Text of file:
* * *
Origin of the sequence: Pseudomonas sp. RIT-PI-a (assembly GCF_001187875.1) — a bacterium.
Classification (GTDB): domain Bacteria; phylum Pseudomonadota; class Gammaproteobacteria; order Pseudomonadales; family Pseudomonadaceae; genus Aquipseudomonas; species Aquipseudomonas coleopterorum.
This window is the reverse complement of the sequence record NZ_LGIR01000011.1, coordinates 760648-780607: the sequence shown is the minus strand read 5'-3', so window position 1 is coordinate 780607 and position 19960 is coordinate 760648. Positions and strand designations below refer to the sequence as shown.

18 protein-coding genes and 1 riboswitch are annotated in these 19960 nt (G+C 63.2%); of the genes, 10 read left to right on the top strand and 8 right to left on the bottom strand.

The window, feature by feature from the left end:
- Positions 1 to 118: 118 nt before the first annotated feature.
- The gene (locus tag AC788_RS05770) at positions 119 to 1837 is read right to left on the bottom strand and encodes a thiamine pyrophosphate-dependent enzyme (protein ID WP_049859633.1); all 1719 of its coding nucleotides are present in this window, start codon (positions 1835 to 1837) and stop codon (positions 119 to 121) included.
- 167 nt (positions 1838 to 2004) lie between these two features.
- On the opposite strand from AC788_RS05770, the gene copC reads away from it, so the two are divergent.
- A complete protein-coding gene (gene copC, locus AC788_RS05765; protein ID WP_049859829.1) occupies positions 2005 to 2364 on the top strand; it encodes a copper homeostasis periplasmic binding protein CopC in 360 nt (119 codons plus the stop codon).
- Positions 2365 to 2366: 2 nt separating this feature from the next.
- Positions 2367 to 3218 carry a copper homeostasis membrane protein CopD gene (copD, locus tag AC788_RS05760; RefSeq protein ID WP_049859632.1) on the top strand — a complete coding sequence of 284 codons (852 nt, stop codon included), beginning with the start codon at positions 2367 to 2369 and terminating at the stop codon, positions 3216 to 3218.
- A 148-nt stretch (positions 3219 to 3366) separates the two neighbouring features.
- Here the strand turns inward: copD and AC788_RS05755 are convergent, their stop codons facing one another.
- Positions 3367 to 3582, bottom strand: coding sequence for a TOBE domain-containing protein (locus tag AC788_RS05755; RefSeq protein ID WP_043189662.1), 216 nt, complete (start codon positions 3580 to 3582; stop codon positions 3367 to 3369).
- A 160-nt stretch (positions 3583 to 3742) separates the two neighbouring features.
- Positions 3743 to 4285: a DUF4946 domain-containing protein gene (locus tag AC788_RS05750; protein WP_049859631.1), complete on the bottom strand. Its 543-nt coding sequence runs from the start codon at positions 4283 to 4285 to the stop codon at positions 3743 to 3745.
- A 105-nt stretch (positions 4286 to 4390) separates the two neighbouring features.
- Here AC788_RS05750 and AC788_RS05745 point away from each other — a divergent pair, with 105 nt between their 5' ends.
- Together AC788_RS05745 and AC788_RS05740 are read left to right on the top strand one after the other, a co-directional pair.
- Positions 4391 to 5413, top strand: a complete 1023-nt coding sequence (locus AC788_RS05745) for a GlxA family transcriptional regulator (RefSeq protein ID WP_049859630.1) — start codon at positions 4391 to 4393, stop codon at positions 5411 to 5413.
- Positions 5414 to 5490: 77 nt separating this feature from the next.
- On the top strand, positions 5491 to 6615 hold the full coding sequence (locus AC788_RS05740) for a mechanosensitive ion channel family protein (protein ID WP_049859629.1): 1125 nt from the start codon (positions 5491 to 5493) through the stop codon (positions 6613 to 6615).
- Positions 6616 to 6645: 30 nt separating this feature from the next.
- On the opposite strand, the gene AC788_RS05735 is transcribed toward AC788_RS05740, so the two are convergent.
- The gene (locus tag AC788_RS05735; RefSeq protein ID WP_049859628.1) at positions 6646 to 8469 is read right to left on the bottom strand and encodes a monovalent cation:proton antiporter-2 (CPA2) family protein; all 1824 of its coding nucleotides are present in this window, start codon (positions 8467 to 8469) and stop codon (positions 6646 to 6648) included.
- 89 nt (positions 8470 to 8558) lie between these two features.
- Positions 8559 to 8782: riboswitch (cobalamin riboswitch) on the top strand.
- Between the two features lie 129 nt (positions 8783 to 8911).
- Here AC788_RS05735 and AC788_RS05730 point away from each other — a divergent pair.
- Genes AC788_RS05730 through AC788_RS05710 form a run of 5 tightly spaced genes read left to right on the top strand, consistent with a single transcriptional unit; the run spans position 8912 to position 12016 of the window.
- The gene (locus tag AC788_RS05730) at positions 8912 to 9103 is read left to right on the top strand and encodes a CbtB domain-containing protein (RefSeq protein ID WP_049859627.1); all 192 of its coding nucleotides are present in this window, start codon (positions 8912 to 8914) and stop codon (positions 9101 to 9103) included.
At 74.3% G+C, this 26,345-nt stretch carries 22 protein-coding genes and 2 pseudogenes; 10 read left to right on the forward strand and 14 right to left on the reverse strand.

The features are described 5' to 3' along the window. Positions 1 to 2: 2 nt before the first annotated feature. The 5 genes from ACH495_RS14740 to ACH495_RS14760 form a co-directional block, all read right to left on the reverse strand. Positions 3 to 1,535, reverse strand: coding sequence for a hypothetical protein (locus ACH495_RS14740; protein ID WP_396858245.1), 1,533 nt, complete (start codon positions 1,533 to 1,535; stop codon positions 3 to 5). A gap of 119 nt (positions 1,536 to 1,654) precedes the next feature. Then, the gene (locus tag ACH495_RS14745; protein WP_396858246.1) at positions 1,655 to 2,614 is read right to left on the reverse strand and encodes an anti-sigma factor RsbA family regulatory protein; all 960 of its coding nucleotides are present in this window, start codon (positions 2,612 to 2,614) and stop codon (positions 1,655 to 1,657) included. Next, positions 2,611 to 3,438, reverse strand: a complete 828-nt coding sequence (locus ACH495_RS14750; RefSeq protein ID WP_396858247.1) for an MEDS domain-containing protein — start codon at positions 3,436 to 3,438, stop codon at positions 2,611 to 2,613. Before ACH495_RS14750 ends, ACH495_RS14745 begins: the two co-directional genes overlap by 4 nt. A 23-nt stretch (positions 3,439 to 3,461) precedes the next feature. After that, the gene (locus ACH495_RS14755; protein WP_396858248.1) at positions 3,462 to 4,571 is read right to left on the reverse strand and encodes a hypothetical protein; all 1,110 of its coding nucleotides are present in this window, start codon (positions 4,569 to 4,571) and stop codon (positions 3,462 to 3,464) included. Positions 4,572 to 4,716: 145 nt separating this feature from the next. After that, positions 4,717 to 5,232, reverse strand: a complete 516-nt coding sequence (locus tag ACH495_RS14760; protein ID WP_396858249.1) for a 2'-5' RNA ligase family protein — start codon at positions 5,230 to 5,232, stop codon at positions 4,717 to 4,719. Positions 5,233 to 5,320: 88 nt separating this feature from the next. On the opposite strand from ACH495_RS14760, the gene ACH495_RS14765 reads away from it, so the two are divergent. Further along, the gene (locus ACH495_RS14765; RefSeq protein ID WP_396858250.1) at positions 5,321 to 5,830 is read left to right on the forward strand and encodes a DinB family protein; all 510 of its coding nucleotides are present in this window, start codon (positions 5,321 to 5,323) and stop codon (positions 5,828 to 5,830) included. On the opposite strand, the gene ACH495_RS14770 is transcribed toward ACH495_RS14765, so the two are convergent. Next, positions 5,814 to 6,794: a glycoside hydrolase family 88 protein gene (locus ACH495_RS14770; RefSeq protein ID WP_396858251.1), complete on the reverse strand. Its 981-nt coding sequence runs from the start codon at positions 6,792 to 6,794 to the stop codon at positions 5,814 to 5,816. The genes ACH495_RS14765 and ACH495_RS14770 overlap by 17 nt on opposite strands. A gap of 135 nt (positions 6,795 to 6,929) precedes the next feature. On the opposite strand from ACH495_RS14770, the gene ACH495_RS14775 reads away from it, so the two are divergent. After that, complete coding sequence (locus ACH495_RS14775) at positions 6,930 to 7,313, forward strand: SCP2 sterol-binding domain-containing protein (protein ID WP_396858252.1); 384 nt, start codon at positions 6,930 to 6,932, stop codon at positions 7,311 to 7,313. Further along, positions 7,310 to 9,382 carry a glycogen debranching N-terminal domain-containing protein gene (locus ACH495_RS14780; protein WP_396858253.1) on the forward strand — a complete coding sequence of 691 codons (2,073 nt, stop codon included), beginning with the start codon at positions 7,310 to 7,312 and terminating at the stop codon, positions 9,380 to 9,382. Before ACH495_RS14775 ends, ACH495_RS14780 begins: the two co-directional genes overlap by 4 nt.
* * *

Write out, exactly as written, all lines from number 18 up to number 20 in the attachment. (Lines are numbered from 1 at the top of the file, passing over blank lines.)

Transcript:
- A 105-nt stretch (positions 4286 to 4390) separates the two neighbouring features.
- Here AC788_RS05750 and AC788_RS05745 point away from each other — a divergent pair, with 105 nt between their 5' ends.
- Together AC788_RS05745 and AC788_RS05740 are read left to right on the top strand one after the other, a co-directional pair.